For the Birds Radio Program: Albinism and Leucism
Today Laura Erickson talks about oddly-colored birds. This program was inspired by KAXE programmer Lauren Childs. 4:15 (date confirmed)
A couple of weeks ago, I got an interesting phone call from Lauren Childs, a programmer at KAXE, who found a unique junco among the enormous flocks at his feeder. It wasn’t an albino—at least, not quite. It wasn’t pure white, or even white in patches as a partial albino would be, but was a creamy color where normal juncoes are slate gray or brown.
This genetic condition is very rare, and has a special name—leucism. It’s caused when the body produces some, but very little, normal pigment. Albinism is a more common genetic occurrence caused when the body lacks an enzyme, tyrosinase, which produces melanin in the first place. Brown and gray pigments are more likely to be replaced with albinistic white than yellow or red pigments are. There are many more albino blackbirds, sparrows, crows, hawks, and robins than albino goldfinches or cardinals.
When specific areas of the body lack tyrosinase, while other areas have it, we have a partial albino–a bird with normal colors in parts of the body while other parts are pure white. Since a true albino cannot produce melanin at all, the eyes are pink, and albinos are very sensitive to light. Some birds have white feathers but normal eyes—these partial albinos have a greater survival rate than birds with normally colored feathers but albino eyes. Human albinos have a far better prognosis for survival than bird albinos, since standing out visually to predators is hardly a factor with people, and since humans can stay indoors or wear sunglasses to protect them from excessive sunlight. Perhaps avian albinos would have a better survival rate if they could grow little ear flaps to hold their sunglasses up.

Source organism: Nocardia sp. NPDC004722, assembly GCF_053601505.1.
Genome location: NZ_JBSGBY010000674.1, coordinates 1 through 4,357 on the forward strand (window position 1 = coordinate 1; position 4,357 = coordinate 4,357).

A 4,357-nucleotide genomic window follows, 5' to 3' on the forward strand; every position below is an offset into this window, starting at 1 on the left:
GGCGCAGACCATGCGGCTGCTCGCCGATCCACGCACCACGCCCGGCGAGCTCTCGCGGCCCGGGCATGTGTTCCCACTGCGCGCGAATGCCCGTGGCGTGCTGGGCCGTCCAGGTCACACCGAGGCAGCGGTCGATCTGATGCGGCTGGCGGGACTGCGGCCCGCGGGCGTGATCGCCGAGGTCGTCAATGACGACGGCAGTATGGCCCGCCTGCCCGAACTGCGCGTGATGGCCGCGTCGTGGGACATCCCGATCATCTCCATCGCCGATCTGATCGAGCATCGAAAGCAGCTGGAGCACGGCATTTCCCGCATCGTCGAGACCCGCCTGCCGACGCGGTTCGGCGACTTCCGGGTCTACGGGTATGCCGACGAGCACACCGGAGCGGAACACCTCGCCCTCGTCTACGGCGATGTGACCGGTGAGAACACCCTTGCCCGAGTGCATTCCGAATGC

A related condition, schizochroism, occurs in species whose natural color comes from more than one pigment. If an individual lacks the enzyme necessary to produce one of these pigments, it will have a washed out appearance. Schizochroism is known to occur in murres and dovekies—both oceanic birds—and also California Quail and Mourning Doves. Another condition, xanthochroism, happens in species whose color comes from both melanin and carotenoids. If the bird, like an albino, doesn’t produce melanin, but still produces carotenoids, its feathers will be yellow. This happens most frequently in inbred captive parrots.
Birds that produce too much melanin–sort of the opposite of albinos–are called melanistic. This is a regular and common occurrence in some hawks, like Rough-legs and the Short-tailed Hawk, while it’s extremely rare but still happens in other species, like the Broad-wing. This year at Hawk Ridge, Frank Nicoletti counted over 50,000 Broad-wings, but found only one dark one among them. Squirrels may not be birds, but since they come to bird feeders we might as well pay some attention to them. In some areas melanistic squirrels become rather common.
Melanism and albinism are both genetic conditions, and when anyone with either condition successfully reproduces, the young are likely to inherit either the condition or at least the gene. Dark squirrels may be more likely to be taken by predators, but to offset that they probably stay a bit warmer on frigid days. We don’t have any black squirrels on Peabody Street, but one visited our feeder for a day or two a couple of years ago. The rainbow of birds and other creatures that brighten the Northland broadens its spectrum with these oddball little jewels, and seeing a leucistic junco at our feeder is a vividly remembered experience for a lifetime.